Puppy Dog Pals Target Audience
When my girls were little, whether or not they were allowed to watch a show was 100% contingent on whether I could stand being in the room when it was on, how tolerant I would be hearing them repeat lines and songs from it and if I felt the story justified the time spent. First and foremost, I had to be able to watch it with them if I wanted to. Seriously, some shows are impossible. When Coyle and comedian Harland Williams created the show, they designed it with the story as a priority, written in a way that it was meaningful but not dumbed down. Sean Coyle shared his personal experience, “We’re aiming for two to five, as sort of the sweet spot. I’m a parent of two little kids, and I’m very picky with what they watch because it has to be something that I don’t mind spending time with either. And so that was really a focus for myself and a lot of the crew members too. The writers, the directors, the designers just want to create something that kids would love but also something that people two to 80 could also enjoy spending 25 minutes with.”
Puppy Dog Pals Episode Content
Each airing includes two 11 minute episodes back-to-back containing not only an adventure or activity but also some type of musical tune. The adventures are spurred by something that Bob says or they hear on the news. As an example, in one episode they head to Hawaii to collect sand while in another they look for a missing masterpiece and decide to search the greatest wall in the world which happens to be in China. “A lot of these episodes we definitely try to play out four-year-old detective skills and how four year old kids would sort of piece together a puzzle or a mystery.” While Puppy Dog Pals isn’t designed as a musical show, each episode will contain their signature theme tune in addition to one unique song from songwriter Andy Bean. You might not recognize the name yet, but I hear he’s going places so you’ll be able to say you knew him when…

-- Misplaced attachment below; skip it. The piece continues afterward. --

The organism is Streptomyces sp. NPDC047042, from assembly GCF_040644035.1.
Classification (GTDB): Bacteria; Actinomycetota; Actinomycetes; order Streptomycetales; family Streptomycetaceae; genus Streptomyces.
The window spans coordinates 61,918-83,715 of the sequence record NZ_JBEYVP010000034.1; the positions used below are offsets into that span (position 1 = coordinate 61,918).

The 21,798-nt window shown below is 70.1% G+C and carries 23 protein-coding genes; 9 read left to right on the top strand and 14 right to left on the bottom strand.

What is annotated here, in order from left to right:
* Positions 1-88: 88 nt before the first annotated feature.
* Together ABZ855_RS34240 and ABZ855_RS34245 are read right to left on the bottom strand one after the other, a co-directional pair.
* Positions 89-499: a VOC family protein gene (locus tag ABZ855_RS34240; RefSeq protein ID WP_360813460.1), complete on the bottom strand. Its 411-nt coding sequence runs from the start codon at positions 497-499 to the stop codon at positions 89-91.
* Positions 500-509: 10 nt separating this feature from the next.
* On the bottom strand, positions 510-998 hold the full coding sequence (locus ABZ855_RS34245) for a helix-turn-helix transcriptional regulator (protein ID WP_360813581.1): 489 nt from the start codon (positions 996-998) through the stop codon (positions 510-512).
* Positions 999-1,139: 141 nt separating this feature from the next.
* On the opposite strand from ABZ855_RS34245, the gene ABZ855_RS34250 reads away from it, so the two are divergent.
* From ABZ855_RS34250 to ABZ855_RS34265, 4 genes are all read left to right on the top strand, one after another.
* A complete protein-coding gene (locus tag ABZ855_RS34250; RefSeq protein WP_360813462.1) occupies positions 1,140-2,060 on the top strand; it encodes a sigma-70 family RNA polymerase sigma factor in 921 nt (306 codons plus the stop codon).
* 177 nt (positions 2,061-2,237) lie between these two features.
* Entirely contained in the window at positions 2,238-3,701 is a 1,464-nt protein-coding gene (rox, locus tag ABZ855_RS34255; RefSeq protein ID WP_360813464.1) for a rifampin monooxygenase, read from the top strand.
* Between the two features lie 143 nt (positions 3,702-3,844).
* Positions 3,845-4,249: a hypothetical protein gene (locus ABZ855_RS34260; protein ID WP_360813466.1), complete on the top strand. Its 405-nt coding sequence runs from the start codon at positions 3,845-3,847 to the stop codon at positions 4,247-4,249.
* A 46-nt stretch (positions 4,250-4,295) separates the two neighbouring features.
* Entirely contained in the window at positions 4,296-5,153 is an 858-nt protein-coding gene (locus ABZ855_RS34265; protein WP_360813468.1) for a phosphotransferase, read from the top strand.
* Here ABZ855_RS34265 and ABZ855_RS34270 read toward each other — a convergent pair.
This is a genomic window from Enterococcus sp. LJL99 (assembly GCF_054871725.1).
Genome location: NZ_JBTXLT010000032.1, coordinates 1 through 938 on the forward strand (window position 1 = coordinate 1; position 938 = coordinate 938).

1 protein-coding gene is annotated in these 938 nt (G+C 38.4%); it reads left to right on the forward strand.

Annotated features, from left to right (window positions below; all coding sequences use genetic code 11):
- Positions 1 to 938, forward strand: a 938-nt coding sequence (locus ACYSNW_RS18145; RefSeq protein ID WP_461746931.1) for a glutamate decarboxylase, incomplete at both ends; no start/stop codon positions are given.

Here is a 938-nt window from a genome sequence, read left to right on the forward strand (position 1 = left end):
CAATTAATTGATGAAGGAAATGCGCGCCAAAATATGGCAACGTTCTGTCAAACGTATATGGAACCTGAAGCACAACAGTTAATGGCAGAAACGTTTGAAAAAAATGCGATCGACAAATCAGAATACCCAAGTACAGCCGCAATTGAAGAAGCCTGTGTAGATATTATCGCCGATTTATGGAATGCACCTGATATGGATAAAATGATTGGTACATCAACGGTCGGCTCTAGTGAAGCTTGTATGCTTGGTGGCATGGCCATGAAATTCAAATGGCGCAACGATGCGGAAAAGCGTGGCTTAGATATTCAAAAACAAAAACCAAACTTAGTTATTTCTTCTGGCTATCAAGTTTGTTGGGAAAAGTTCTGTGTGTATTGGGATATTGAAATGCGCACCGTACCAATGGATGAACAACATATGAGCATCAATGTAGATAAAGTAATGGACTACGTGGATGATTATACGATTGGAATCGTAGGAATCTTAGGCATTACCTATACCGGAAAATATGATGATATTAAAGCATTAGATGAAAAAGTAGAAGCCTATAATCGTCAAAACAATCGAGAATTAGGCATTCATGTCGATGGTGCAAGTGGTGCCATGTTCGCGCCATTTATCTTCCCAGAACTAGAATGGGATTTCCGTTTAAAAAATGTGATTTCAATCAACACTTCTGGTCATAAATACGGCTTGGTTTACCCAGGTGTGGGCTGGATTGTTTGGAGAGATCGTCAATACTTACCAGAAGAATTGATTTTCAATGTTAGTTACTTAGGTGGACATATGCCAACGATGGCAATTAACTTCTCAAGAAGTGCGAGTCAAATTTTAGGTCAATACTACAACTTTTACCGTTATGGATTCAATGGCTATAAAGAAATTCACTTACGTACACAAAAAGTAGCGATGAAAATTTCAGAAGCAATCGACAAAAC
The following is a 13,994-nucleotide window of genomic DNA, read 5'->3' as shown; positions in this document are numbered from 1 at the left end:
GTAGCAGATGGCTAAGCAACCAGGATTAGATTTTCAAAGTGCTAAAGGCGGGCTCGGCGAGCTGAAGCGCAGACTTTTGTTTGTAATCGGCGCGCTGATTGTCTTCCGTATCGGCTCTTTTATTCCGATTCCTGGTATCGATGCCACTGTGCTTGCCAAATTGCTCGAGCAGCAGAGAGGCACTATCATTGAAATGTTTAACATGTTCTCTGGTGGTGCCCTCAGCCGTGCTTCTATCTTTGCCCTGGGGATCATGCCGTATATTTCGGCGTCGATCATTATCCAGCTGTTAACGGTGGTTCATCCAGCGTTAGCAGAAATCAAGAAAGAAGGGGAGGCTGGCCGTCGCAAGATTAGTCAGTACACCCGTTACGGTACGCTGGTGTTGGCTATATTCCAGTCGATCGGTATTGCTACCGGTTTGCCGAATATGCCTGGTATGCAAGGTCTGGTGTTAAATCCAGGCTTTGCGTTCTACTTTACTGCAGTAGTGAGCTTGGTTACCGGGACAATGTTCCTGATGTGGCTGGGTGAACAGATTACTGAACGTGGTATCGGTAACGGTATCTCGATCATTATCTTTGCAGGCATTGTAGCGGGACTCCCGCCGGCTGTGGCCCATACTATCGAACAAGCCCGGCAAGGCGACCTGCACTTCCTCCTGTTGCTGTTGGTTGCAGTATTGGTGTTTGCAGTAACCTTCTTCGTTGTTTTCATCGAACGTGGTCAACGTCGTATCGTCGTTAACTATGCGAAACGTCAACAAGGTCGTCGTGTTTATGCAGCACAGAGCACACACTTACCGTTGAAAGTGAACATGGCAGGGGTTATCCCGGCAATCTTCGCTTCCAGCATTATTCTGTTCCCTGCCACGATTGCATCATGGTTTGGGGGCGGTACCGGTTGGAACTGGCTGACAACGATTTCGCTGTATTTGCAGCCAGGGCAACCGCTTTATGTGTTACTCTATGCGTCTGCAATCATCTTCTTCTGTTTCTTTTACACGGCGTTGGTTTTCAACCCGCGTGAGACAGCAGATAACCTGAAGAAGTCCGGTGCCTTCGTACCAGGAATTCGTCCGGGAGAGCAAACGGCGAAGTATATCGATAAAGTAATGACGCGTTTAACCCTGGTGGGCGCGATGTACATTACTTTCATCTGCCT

Educational Opportunities from Puppy Dog Pals
The show provides several opportunities to teach children about different parts of the world. When I inquired if there were plans for the website to host informational pages about Hawaii, China, Italy and the other places they visit or integrated into an app so children can delve more into these places and cultures, I was told it was a great idea that they’ll be looking into. Let’s cross our fingers! In the meantime you can do various Puppy Dog Pals coloring pages, mazes and decoder activities.
Puppy Dog Pals Premiere
“Puppy Dog Pals,” debuts tomorrow (that’s Friday, April 14) at 10:30 a.m. ET/PT with two back-to-back episodes on Disney Channel. The premiere episode will also become available that day on the Disney Junior app and Disney Junior YouTube page. The entire first season consists of 25 shows containing two 11-minute episodes each for a total of 50 stories spanning the globe and addressing homegrown matters at the park, at the theater, in the neighborhood and at home. Visit Disney Junior on Facebook and Twitter for more Puppy Dog Pals updates.
What city or country would you like to see Bingo and Rolly explore?